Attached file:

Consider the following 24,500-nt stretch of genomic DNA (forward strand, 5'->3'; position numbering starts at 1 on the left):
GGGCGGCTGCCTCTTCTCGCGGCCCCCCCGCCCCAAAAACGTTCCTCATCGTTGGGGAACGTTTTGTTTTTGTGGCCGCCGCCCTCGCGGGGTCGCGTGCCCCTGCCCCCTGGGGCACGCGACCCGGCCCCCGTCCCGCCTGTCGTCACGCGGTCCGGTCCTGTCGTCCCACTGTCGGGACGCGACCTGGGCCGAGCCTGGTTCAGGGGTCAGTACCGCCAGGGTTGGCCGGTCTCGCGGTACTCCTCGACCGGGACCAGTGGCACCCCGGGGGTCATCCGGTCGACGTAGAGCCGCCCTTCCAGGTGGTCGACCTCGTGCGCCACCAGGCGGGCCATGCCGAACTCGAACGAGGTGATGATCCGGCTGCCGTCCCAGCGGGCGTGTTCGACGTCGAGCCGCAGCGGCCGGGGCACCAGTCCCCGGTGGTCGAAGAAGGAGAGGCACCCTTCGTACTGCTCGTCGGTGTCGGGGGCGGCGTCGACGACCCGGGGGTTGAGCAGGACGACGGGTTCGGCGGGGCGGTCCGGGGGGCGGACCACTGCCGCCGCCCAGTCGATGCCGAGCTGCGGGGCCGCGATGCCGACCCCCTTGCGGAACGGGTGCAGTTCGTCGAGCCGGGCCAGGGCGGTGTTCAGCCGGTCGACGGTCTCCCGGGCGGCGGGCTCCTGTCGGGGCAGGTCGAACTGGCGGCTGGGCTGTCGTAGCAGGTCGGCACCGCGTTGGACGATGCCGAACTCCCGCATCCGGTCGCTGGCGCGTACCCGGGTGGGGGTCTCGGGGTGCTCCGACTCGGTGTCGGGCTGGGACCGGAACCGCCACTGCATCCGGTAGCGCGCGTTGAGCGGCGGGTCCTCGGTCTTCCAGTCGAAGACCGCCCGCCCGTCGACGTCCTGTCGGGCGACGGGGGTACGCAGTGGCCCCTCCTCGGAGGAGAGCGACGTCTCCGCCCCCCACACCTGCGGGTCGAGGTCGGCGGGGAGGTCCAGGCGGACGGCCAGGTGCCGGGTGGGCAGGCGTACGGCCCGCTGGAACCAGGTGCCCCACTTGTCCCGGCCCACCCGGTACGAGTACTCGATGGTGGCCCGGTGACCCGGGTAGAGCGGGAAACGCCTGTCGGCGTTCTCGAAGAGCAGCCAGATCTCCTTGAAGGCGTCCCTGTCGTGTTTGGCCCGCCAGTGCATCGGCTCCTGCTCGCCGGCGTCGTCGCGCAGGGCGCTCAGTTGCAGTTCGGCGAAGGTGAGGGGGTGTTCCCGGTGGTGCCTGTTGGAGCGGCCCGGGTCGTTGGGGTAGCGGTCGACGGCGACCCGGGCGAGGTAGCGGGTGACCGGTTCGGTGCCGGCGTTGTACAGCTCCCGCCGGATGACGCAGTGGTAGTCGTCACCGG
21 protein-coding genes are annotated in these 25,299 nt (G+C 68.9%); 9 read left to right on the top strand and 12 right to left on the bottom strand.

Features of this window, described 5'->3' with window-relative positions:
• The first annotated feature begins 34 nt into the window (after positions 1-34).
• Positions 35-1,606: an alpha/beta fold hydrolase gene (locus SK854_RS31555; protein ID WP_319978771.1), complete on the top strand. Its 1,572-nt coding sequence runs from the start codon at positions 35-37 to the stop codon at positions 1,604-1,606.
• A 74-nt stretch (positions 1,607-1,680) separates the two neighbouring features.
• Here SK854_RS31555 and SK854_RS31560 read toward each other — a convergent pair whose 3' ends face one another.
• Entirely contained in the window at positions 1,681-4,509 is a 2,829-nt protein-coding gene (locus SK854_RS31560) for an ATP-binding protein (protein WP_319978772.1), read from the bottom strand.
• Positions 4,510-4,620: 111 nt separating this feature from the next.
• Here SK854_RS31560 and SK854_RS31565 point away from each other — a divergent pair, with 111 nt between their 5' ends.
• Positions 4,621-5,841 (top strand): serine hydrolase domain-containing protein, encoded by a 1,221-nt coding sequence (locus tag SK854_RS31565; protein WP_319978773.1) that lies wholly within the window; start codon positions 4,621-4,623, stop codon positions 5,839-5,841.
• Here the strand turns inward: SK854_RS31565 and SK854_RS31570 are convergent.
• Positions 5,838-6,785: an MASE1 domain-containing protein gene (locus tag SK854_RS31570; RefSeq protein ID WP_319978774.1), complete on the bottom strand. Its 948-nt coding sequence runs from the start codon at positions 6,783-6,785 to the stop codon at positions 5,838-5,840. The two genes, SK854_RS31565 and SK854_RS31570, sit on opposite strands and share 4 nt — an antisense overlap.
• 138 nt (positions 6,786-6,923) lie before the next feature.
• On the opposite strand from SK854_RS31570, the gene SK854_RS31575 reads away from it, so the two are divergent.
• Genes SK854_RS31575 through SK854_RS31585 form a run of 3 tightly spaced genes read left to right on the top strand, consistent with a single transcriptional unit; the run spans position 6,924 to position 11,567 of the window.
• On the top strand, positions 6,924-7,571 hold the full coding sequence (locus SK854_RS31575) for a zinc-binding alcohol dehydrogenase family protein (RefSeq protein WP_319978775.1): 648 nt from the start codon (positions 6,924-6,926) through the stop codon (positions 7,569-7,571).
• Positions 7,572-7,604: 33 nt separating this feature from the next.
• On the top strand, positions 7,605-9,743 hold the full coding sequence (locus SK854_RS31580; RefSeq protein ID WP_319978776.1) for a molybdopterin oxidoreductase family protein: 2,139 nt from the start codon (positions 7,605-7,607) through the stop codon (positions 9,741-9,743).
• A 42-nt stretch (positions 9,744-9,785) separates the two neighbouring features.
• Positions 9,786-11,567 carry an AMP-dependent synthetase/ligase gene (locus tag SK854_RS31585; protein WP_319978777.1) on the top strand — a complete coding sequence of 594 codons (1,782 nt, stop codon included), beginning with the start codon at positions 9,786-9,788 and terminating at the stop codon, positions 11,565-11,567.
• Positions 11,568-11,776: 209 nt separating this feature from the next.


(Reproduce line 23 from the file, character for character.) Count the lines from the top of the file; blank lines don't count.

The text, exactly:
• Positions 11,568-11,776: 209 nt separating this feature from the next.